Anyway, it was obvious that I needed to figure out how to respond. I worked out something similar to Aline and Frankie. I’d been taught self-aggrandizement was not a good thing, so even if I thought I had played really well, I couldn’t come right out and say it – although I’m sure I did that occasionally in those early years.

The one thing that really helped me, though, was done behind the scenes. One of my French horn teachers heard the parent of a friend compliment me on something I’d played during a concert. He felt my response was far from adequate. Next lesson, I played very little of my prepared work, but instead he spoke to me at length about etiquette and why we do what we do and say what we say — especially in the musical world. It really opened my eyes.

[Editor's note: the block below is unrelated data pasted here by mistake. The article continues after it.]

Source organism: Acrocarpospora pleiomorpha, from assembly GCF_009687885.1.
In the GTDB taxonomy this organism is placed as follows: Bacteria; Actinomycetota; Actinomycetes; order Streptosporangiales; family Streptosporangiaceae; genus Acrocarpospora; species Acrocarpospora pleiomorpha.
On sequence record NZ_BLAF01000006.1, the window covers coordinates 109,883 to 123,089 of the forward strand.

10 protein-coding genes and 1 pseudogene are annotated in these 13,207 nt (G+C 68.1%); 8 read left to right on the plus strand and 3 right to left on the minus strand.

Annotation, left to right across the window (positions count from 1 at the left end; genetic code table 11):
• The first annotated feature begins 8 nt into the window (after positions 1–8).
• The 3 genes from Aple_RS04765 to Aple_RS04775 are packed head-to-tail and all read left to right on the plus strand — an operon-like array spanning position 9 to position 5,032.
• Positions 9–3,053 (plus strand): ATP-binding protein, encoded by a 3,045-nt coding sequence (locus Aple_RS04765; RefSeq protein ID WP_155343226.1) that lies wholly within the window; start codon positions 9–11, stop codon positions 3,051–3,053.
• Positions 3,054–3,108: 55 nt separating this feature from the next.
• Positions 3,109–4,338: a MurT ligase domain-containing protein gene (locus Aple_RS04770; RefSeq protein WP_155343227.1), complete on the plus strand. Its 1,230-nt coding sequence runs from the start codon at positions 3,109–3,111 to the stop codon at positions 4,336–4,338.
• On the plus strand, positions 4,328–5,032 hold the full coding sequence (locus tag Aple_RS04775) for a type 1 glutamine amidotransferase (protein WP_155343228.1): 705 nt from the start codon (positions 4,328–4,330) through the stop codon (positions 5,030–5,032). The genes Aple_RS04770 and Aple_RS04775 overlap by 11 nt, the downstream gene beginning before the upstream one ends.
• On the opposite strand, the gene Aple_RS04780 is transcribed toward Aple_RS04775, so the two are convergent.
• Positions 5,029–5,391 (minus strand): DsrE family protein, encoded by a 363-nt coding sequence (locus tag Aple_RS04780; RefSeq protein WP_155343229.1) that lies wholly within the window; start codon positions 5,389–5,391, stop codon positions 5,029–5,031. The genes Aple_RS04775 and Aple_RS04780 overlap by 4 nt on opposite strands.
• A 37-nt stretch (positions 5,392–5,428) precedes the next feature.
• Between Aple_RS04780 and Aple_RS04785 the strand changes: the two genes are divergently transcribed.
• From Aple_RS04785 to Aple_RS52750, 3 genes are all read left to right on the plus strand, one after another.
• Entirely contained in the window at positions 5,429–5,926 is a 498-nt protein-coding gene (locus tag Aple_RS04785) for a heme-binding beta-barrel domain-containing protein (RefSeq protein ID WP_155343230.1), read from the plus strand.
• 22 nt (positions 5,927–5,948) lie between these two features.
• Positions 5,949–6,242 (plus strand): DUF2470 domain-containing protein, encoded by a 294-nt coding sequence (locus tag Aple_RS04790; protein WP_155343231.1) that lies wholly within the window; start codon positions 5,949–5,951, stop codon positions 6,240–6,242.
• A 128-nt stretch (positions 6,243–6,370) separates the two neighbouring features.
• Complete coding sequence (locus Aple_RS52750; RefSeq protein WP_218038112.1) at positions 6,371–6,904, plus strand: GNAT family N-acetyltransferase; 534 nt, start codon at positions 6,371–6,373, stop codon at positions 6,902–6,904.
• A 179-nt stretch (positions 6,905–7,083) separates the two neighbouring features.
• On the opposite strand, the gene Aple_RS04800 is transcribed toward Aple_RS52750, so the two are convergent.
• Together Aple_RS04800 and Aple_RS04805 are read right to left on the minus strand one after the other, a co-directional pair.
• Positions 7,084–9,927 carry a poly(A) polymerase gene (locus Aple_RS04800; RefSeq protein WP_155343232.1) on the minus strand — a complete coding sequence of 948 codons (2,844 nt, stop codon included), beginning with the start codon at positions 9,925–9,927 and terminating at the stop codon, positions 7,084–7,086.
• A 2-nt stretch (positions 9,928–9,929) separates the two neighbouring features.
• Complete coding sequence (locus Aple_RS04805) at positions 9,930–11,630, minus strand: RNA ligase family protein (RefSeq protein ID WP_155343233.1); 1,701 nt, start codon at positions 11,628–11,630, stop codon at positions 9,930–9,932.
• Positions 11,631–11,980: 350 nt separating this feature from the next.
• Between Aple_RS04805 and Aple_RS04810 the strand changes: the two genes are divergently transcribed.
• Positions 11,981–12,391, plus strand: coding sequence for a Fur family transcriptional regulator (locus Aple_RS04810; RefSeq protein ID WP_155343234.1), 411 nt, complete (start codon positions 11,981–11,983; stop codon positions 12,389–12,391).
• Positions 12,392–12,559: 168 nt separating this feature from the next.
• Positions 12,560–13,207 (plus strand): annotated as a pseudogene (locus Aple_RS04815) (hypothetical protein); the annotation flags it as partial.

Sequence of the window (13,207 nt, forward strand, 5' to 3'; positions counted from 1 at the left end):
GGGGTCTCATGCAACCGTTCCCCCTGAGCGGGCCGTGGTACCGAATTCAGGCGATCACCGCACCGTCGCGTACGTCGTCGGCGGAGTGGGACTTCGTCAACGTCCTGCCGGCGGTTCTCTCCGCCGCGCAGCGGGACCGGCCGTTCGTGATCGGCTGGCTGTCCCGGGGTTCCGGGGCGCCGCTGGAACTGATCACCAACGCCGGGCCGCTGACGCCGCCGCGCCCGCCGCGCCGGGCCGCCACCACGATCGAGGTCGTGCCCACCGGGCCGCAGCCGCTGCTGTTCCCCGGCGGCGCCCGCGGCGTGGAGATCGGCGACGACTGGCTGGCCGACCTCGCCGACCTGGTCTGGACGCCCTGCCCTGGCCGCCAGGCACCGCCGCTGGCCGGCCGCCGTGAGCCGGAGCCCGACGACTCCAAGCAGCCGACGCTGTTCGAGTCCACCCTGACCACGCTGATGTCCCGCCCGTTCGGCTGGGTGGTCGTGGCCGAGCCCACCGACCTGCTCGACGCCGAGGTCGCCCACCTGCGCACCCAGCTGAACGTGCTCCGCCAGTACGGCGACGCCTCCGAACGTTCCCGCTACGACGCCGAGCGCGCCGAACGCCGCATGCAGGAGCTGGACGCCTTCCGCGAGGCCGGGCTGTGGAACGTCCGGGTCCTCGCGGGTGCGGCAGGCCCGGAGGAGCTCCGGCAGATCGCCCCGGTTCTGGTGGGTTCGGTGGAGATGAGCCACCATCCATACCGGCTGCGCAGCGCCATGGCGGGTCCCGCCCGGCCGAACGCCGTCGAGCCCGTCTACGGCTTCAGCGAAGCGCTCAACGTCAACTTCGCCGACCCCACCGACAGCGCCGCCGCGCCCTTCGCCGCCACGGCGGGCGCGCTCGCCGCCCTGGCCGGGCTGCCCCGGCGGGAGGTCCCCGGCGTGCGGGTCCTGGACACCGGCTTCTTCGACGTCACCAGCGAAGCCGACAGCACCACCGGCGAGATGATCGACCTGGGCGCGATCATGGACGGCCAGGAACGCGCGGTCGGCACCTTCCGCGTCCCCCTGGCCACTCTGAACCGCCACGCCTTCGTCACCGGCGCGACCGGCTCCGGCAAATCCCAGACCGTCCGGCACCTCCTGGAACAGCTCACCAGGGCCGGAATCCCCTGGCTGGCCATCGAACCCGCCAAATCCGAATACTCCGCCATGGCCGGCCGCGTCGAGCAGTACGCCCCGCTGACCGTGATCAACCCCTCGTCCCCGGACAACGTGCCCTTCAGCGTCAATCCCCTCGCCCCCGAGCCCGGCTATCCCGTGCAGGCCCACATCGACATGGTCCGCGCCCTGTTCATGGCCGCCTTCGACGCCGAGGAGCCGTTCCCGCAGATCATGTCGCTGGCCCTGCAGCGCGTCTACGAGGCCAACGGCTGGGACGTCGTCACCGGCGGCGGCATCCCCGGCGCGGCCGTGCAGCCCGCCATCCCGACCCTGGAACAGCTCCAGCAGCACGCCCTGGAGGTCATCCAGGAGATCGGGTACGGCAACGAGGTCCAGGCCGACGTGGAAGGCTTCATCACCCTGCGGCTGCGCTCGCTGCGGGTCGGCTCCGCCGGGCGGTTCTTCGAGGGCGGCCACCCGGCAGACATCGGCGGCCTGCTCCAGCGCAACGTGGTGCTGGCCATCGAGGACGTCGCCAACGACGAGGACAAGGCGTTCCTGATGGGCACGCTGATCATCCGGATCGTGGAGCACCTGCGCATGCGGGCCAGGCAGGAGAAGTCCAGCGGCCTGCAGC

It’s not that my parents brought me up poorly in this regard, but he felt that there was specific knowledge that a performer needed, and he felt that it was a big part of my musical education that I be tutored in this as well as playing my instrument.

It was my secret weapon and to this day, whenever someone compliments me, my first thought is that I have received something very special, but to also immediately express my gratitude that the person has said it.

Monday, June 26, 2017

You're Very Kind